The book opens with mediaeval maps which accurately depict the coastline of Antartica, despite the fact that it's been under miles of ice since the dawn of history. Rattling through flood myths which are pretty much identical all over the world, the mysteries of the lines on the Nazca plain, harbours built miles from the coast, pyramids that we could not build today, the precession of the equinoxes and much more Hancock reaches his conclusion in breathless style. (I would say that the conclusion is startling, but you do pretty much see where he's headed from the off.)
Some people will dismiss the whole book as bunkum, saying that you can twist the facts and suppositions to fit whatever theories you like. And they may well be right. But unlike other books which put the pyramids down to little green men from mars or magic, Hancock offers us a more convincing explanation. Even if you accept the 'conventional' ages of the pyramids, then I just cannot understand why the later ones are falling down while the oldest are still in pretty much perfect nick. The story of civilisations all over the world is that we get better at things as time goes on, not worse.
A fascinating and thought provoking read, with a sobering conclusion. Anyone for an end of the world party round at mine in 2012?
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Most Recent Customer Reviews
5.0 out of 5 stars Going to Egypt? Buy It
This is another scholarly book written by the charmingly communicative Graham Hancock.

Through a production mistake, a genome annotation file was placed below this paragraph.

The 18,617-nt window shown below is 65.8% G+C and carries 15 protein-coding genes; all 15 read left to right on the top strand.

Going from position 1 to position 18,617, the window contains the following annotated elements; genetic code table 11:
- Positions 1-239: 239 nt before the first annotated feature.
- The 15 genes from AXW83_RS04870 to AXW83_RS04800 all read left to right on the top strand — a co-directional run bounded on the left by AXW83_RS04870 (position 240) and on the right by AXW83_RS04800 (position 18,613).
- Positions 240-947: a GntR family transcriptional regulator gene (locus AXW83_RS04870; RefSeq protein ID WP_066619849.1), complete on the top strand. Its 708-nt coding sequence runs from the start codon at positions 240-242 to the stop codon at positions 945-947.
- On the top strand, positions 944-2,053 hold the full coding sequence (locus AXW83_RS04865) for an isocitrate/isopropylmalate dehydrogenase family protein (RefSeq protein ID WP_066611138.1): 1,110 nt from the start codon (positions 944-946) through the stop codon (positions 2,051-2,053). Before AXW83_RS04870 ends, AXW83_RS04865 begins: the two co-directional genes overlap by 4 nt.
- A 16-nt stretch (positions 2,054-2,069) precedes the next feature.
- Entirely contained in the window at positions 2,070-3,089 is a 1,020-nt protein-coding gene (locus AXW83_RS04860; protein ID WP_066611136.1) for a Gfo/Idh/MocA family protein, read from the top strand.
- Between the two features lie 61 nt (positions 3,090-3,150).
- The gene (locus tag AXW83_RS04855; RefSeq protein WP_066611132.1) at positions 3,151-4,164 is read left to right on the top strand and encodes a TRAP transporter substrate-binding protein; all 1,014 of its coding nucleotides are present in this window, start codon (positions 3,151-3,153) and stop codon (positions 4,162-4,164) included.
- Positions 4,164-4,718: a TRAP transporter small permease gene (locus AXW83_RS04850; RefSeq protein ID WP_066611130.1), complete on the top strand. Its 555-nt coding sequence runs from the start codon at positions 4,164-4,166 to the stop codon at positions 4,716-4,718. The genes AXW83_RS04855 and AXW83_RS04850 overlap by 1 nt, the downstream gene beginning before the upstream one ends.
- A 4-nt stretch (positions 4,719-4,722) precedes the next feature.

The implications of this book might blow you away, but its style is easy going -... Read more
Published 1 day ago by Daniel Rozman
5.0 out of 5 stars Best book ever
Great historical information never got bored, always intrigued. Well written as well, very easy to digest. Well done and thank you! :)
Published 18 days ago by Josh
5.0 out of 5 stars Excellent read!
I bought this for my husband as he had been given an old copy oy Chariots of the Gods years ago, and it set his mind wondering. He has literally found it really hard to put down. Read more
Published 1 month ago by net
5.0 out of 5 stars Opens up a world of thought
great fun to read. opens up a world of infromation and platfrom for further research. To be taken with a pinch of salt but very, very interesting
Published 2 months ago by Desiree Falzon
5.0 out of 5 stars This book will change everything
This book has both confirmed ideas that have been in my head for years and changed the way I think about our history on this planet. Read more
Published 3 months ago by mr sam berry
5.0 out of 5 stars amazing !
Needless to say yet another amazing piece of work ,by talented writer, author Graham Hancock ,bought for a friend, as I already have this fab book ,and friend is happy too. Read more
Published 5 months ago by Linda Browne
4.0 out of 5 stars Thought Provoking
Alternative histories are what keep our imagination fertile and our minds open to new ideas. This one certainly does that, however far fetched some of Hancock's theories are.
Published 8 months ago by Desktop English
5.0 out of 5 stars Made me think
I found this was a great book to read accompanied by a mug of strong coffee and a seat by the window. Read more
Published 8 months ago by Paul Thompson
5.0 out of 5 stars Pushing our history way back
What could I possibly say about this book that hasn't already been said? I couldn't put this book down. Read more
Published 9 months ago by Robert Guildner
5.0 out of 5 stars Life changing!
Truly outstanding read by a pioneer of the genre! Hancock's masterpiece! The book itself opens up the possibility that our world and it's history is much more than what we are told... Read more
Published 10 months ago by A. R. Turner